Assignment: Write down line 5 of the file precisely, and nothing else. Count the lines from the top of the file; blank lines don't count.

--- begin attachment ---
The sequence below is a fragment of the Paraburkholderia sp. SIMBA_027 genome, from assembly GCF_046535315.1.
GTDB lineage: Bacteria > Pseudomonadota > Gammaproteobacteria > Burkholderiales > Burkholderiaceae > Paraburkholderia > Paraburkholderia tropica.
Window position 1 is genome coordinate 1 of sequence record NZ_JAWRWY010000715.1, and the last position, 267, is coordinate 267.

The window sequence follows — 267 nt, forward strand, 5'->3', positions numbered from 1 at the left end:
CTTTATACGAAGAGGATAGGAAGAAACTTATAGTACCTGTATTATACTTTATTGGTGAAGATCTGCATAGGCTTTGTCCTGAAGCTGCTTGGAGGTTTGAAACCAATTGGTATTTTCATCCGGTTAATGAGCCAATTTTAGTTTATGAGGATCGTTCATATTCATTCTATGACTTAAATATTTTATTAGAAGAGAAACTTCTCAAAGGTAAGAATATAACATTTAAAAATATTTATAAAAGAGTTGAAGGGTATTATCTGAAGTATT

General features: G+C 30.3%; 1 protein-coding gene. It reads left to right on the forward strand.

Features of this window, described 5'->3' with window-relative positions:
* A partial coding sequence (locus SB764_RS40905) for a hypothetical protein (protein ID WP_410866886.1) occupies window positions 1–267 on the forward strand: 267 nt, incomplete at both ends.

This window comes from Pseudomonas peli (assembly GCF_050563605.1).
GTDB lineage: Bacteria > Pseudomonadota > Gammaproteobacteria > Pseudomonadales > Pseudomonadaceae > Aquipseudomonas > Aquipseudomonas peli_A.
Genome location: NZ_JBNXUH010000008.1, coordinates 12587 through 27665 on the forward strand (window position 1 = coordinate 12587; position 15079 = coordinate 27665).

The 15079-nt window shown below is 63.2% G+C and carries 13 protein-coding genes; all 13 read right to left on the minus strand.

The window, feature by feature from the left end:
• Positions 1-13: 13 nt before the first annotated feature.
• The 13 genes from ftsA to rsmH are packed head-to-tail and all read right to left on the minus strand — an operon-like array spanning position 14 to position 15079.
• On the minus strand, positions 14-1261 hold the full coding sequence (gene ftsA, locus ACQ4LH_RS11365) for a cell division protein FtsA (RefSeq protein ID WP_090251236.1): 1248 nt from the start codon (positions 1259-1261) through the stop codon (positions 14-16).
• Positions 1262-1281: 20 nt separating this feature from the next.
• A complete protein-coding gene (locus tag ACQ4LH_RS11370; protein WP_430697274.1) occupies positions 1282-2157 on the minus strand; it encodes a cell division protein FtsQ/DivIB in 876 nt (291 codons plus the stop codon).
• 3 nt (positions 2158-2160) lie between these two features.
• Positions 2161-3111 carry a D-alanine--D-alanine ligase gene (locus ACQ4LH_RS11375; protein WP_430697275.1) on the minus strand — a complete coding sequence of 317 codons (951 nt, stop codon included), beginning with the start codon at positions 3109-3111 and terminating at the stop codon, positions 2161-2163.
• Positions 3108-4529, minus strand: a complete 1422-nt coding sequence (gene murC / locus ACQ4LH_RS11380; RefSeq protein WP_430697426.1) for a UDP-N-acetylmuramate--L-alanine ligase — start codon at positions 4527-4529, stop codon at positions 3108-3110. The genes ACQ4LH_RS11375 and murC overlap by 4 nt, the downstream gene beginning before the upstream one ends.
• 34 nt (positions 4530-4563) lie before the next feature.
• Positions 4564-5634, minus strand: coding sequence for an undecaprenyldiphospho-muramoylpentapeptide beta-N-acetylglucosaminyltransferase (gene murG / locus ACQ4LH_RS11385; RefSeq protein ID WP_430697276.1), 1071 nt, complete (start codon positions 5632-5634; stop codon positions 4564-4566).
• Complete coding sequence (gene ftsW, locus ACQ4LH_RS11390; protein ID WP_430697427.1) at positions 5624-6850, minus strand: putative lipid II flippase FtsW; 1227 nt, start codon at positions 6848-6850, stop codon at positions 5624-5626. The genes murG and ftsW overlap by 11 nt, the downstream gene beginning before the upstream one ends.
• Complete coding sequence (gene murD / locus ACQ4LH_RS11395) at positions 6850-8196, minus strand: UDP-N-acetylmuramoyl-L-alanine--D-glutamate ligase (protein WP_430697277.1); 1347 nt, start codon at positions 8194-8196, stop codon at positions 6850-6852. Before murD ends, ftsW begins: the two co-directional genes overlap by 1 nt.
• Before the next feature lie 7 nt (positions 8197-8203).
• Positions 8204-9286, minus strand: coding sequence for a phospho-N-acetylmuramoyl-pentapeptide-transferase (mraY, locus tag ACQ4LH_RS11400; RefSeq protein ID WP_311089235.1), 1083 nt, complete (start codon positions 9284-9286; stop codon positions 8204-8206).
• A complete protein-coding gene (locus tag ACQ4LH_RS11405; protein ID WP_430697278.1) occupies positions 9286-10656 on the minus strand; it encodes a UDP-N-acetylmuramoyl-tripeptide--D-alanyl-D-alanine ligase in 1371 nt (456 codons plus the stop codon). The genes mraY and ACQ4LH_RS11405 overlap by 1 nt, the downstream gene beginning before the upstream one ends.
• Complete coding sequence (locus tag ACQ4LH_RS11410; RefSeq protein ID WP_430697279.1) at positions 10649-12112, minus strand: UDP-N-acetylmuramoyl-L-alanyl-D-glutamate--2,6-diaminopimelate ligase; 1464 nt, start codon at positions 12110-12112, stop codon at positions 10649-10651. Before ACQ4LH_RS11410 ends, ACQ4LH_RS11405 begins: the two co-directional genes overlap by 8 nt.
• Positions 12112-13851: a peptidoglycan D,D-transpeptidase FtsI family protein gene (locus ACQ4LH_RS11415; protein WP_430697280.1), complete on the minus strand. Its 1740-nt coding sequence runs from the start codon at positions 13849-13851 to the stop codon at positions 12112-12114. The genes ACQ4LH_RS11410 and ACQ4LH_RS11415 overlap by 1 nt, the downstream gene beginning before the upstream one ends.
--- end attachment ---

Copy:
CTTTATACGAAGAGGATAGGAAGAAACTTATAGTACCTGTATTATACTTTATTGGTGAAGATCTGCATAGGCTTTGTCCTGAAGCTGCTTGGAGGTTTGAAACCAATTGGTATTTTCATCCGGTTAATGAGCCAATTTTAGTTTATGAGGATCGTTCATATTCATTCTATGACTTAAATATTTTATTAGAAGAGAAACTTCTCAAAGGTAAGAATATAACATTTAAAAATATTTATAAAAGAGTTGAAGGGTATTATCTGAAGTATT